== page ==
Part of the wondrous joy of playing videogames is that it allows you to do amazingly cool things that in reality cannot be done for a whole multitude of reasons. The last time I checked human beings can’t fly using just a snazzy looking cape and/or powers given to them by the sun and I know for a fact that I can’t take on an infinite amount of enemies all on my own using bullets from a gun that seems to never need an ammo clip change. I also can’t time travel!
Speaking of that last part, Time Travel pops up quite a bit in the gaming universe and many titles completely focus around the aspect that hoping through the ages can massively help alter the present and future events. The evil person in me would love to do this, if for no other reason than to amass all those sporting event results and get super rich by betting on them, the good person in me however feels humanity needs to be protected against such selfish whims, it’s tricky! With that in mind I think it’s best to just stick with living out my time jumping fantasies through the power of old videogame titles and with luck one such game that completely focuses on said topic just so happened to jump into my console for a seriously play.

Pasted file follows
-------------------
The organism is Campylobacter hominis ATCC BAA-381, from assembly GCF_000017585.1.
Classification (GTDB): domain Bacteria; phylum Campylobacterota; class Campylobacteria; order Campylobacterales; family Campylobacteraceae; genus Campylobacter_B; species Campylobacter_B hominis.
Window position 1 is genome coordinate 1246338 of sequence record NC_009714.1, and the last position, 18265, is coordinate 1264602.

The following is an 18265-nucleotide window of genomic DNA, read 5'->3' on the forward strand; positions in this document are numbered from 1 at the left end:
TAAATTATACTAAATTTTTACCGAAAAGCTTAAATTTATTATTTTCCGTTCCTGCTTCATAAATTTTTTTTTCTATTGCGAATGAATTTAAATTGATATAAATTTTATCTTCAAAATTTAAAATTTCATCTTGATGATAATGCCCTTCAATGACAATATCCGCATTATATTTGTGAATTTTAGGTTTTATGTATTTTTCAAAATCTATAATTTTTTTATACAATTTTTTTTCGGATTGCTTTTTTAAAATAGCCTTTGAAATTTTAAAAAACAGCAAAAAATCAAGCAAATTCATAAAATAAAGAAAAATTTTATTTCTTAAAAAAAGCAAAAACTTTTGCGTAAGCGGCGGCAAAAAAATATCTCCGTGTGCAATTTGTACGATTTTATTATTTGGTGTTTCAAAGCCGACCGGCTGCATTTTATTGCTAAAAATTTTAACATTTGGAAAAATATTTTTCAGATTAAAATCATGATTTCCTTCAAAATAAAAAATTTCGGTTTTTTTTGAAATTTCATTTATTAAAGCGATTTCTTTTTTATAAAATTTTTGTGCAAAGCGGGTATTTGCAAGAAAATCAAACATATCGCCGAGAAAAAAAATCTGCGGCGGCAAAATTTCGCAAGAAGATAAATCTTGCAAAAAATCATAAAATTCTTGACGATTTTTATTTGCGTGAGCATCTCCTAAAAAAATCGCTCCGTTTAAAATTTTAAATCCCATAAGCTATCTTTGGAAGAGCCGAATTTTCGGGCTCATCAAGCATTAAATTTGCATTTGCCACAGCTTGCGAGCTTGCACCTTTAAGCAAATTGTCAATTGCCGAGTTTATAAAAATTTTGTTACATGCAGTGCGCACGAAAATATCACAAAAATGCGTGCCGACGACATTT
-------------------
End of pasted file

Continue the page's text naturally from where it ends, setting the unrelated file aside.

Originally starting out as an Arcade game that was inspired by the now legendary Dragon’s Lair title ‘Time Gal’ is a simple concept where you must guide the heroine (Reika) through numerous and perilous times in history in order to catch up and stop and evil mastermind (Luda) from changing the future by altering the past. Starting out in 4001 A.D. Luda steals a time device to begin his evil plan to turn himself into the ruler of everything and everyone and to also destroy those who would oppose him. Luckily our protagonist, Reika has her own time travel device handy and immediately sets off to chase him and bring him to justice. One has to wonder where these numerous devices come from, I guess there was a sale on at RadioShack or something?
Sound is great, making full use of the CD format of the Mega-CD add-on unit however graphically the colour palette suffers massively compared to the original however for the hardware it’s on it’s perfectly fine. It’s extremely easy as long as you have any form of memory and although you won’t play it over and over again there is a sense of completion involved meaning you will get a lot out of it. As one of the FMV era games it’s a lovely snapshot of where gaming was moving towards and the story is indeed cool.
The lead character is both cute and strong and easy to identify with plus the bad guy evokes enough moments of being a tool to what to race through time to slap him right in the face! Overall it’s more a nostalgic trip than class game however it’s absolutely worth a serious play if for no other reason than to see why people were getting excited about this new CD technology for game consoles. A slice of history mixed with time travel that felt like the future then and now stands as a good testament to what gaming used to be like and where what we have now comes from. It’s pretty good but it won’t and never will change the future, just a cool fantasy trip down that lovely old memory lane.